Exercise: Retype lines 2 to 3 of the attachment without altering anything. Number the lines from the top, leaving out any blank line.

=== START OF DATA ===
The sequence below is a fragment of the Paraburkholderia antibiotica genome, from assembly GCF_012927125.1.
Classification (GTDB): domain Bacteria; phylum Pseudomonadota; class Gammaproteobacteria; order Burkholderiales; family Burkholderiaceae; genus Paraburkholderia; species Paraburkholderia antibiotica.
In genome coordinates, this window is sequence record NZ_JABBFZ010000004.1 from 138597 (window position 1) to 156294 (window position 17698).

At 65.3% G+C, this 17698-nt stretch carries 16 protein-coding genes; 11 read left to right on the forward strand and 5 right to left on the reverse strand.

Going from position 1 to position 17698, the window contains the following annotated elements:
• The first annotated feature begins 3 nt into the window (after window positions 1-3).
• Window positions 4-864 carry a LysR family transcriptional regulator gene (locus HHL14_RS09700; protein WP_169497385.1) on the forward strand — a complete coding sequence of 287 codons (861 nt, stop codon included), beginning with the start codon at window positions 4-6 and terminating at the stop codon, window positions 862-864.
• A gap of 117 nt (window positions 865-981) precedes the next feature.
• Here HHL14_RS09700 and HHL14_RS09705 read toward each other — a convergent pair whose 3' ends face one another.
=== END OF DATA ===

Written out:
Classification (GTDB): domain Bacteria; phylum Pseudomonadota; class Gammaproteobacteria; order Burkholderiales; family Burkholderiaceae; genus Paraburkholderia; species Paraburkholderia antibiotica.
In genome coordinates, this window is sequence record NZ_JABBFZ010000004.1 from 138597 (window position 1) to 156294 (window position 17698).